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Lawmakers Consider Possibility of Two Tribes Gaming on One Site

Two American Indian tribes operating casinos on a single reservation: It’s a concept being weighed in Washington, D.C.

Federal lawmakers are considering changes to the Indian Gaming Regulatory Act, a 1988 law that is a foundation of the Indian gaming industry. One change in the draft legislation would make things easier for one American Indian band to invite another band to operate a casino on its reservation.

County Supervisor Dianne Jacob traveled to Washington earlier this month to speak out in favor of tribes getting together, a strategy she calls casino consolidation.

In San Diego County alone, Jacob told lawmakers, the Indian gaming industry employs 13,000 people and has annual revenues of $1.5 billion.

Jacob told lawmakers that the Ewiiaapaayp Band of Kumeyaay Indians, which doesn’t have a casino, hopes to open one on the reservation of the Viejas Band of Kumeyaay Indians near Alpine. Viejas operates one of the older casinos in the county. Previously the Viejas and Ewiiaapaayp bands were at odds, with the Ewiiaapaayp band planning to build a casino on Indian clinic land between Interstate 8 and the Viejas reservation. The deal behind the joint casino is viewed as a compromise arrangement.

Jacob also said the Jamul Indian Village, which does not have a casino, could use the same strategy to put its casino on the land of another tribe. The Jamul band has proposed a 30-story casino/hotel complex on its reservation in Jamul , a plan Jacob opposes.

Jacob said casino consolidation would be a good alternative to the Jamul plan, but Leon Acebedo, chairman of the Jamul tribe, issued a statement expressing concerns about leaving the reservation, and critical of “reservation shopping.”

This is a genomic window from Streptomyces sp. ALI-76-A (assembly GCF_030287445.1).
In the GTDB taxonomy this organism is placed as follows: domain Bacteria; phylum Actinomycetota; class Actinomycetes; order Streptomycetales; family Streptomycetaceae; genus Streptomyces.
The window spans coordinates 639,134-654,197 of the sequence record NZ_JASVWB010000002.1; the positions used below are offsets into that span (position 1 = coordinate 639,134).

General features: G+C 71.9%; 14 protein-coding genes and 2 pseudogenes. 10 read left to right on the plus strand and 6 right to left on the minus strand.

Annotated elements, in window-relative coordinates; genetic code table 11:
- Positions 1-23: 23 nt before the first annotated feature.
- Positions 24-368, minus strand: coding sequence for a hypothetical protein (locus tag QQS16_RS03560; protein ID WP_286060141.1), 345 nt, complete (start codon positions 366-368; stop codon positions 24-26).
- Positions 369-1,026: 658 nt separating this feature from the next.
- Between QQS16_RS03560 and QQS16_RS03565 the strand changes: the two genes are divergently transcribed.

Relations between Jacob and the Jamul band have been frosty. Jacob has long opposed a Jamul casino, saying 97 percent of Jamul residents do too. The Jamul Indian Village on Nov. 8 issued a statement critical of Jacob and their reception by county government. That follows a September statement criticizing unnamed authorities that have blocked the casino’s progress.

Could a Viejas-Ewiiaapaayp joint venture happen , and could it come together easily , without an act of Congress? That’s not clear.

Frank Riolo, chief executive of Viejas Enterprises, said a Viejas-Ewiiaapaayp casino would not require a change in federal law. However, Riolo said a change in the law would offer “some opportunities to approach it in a different fashion.” But he didn’t elaborate.

He said Viejas was “moving forward” with the joint venture, which could be a few years away.

A published report in early in November indicated the Bureau of Indian Affairs had concerns about approving the Viejas-Ewiiaapaayp casino. Neither George Skibine, acting deputy assistant secretary for the bureau, nor his press officer returned calls for comment.

Howard Dickstein, a Sacramento attorney who specializes in American Indian law, said the people who put together the Indian Gaming Regulatory Act in 1988 had never thought about putting one tribe’s casino on another tribe’s land. A possible change in the act could “express congressional intent” better than the current law, he said.

The House Committee on Resources took testimony on the legislation Nov. 9. A committee staff member emphasized the legislation was in draft form only and has yet to be formally introduced. Rep. Richard Pombo, R-Stockton, chairs the committee.

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Software Deal:

San Diego-based Venture Catalyst Inc. has announced that Resorts International will license its Mariposa line of software at six of its casinos. Those sites include the Las Vegas Hilton. The aggregate value of the contract is $2.3 million.

Other casinos that will use the software under the deal are Resorts Atlantic City, Hilton Atlantic City, Resorts Tunica, Bally’s Tunica and Resorts East Chicago.

The Barona Valley Ranch Resort & Casino and the Hard Rock Hotel and Casino in Las Vegas are among the casinos using VCAT’s software, which is a marketing and customer relationship management product.

Venture Catalyst trades over the counter, using the symbol VCAT. Its stock closed Nov. 21 at 85 cents per share. Its 52-week range has been 30 cents to $1.65.

Send Indian gaming news to Brad Graves at bradg@sdbj.com. Call him at (858) 277-6359, ext. 3115.


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